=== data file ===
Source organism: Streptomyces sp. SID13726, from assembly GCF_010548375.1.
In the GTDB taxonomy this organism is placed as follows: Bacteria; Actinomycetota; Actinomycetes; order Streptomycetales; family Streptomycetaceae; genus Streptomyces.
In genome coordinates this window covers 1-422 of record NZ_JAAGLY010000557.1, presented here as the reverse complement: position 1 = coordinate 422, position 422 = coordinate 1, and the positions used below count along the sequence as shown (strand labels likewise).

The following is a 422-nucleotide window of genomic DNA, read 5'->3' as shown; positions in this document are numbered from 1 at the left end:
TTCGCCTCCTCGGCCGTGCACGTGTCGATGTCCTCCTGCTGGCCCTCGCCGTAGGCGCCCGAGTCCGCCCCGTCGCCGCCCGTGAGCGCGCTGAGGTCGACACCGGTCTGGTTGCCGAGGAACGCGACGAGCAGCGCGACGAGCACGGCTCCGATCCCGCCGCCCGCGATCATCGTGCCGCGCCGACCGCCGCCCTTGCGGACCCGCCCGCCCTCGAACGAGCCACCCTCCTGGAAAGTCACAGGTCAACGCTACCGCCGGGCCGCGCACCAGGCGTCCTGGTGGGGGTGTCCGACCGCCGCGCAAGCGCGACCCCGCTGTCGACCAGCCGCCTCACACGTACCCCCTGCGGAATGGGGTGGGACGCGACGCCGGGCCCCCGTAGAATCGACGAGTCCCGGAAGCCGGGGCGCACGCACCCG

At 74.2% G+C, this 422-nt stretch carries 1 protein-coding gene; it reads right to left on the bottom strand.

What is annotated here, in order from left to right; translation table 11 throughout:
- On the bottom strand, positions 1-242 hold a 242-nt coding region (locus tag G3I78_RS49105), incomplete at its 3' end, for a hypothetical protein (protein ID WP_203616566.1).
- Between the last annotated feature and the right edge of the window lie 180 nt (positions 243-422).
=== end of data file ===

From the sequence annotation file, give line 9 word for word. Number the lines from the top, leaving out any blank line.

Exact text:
- Between the last annotated feature and the right edge of the window lie 180 nt (positions 243-422).